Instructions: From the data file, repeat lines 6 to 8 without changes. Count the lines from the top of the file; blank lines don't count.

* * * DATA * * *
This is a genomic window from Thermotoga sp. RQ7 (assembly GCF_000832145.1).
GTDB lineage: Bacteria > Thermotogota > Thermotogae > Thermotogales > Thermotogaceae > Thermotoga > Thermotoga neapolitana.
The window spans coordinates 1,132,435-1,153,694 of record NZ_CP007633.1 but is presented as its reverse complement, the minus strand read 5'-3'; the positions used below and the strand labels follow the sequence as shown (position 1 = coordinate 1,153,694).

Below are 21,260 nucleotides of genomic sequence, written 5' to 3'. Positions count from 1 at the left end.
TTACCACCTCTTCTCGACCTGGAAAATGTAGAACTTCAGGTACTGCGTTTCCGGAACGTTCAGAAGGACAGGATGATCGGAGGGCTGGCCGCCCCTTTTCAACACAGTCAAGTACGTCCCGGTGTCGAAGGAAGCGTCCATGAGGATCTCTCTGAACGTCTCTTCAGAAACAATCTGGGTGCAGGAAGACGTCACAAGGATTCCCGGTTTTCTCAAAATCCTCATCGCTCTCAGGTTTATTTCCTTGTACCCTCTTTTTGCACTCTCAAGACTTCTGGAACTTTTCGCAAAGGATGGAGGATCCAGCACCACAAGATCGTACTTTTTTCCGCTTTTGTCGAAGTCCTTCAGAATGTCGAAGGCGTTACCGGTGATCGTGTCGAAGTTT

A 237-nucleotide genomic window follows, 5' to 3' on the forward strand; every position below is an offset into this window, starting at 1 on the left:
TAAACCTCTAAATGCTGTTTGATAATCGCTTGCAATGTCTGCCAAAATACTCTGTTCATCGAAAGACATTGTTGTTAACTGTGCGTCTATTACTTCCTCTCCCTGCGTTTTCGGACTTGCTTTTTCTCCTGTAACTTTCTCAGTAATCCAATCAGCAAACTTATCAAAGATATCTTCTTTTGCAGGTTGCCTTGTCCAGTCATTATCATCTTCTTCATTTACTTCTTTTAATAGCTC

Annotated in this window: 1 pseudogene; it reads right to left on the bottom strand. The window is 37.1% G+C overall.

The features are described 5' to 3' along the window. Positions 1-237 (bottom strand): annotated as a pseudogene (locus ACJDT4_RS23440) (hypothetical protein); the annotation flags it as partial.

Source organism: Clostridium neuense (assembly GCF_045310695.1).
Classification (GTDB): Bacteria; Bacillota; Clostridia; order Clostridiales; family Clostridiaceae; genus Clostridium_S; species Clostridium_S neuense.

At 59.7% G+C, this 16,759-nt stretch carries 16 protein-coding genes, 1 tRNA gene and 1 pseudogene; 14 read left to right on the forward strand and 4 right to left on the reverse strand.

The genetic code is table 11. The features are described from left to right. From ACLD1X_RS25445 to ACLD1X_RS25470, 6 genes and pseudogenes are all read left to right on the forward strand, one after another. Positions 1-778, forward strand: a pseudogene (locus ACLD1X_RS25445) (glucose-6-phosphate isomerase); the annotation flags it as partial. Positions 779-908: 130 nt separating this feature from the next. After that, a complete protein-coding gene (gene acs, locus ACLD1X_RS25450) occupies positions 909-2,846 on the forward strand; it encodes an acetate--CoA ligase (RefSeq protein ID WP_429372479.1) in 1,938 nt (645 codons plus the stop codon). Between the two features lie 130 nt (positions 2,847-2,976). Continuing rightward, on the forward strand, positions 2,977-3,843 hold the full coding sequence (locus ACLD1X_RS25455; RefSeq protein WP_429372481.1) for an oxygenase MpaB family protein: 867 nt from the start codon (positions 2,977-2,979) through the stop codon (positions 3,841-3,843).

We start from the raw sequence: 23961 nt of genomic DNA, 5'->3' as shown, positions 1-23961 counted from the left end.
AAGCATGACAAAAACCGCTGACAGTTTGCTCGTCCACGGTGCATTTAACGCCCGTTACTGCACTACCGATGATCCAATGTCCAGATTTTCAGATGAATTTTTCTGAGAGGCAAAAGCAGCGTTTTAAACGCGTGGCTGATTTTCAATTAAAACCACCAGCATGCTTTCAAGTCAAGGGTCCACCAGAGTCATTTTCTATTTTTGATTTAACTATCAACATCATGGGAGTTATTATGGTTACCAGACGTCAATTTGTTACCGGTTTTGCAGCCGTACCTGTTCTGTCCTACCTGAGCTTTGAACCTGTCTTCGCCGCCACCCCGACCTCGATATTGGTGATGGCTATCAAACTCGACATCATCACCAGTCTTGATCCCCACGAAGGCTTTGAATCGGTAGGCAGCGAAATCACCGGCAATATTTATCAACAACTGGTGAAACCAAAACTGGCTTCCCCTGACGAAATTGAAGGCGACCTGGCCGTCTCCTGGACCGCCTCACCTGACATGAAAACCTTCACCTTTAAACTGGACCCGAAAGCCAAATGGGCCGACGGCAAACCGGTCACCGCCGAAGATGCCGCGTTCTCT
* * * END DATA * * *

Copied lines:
A 237-nucleotide genomic window follows, 5' to 3' on the forward strand; every position below is an offset into this window, starting at 1 on the left:
TAAACCTCTAAATGCTGTTTGATAATCGCTTGCAATGTCTGCCAAAATACTCTGTTCATCGAAAGACATTGTTGTTAACTGTGCGTCTATTACTTCCTCTCCCTGCGTTTTCGGACTTGCTTTTTCTCCTGTAACTTTCTCAGTAATCCAATCAGCAAACTTATCAAAGATATCTTCTTTTGCAGGTTGCCTTGTCCAGTCATTATCATCTTCTTCATTTACTTCTTTTAATAGCTC

Annotated in this window: 1 pseudogene; it reads right to left on the bottom strand. The window is 37.1% G+C overall.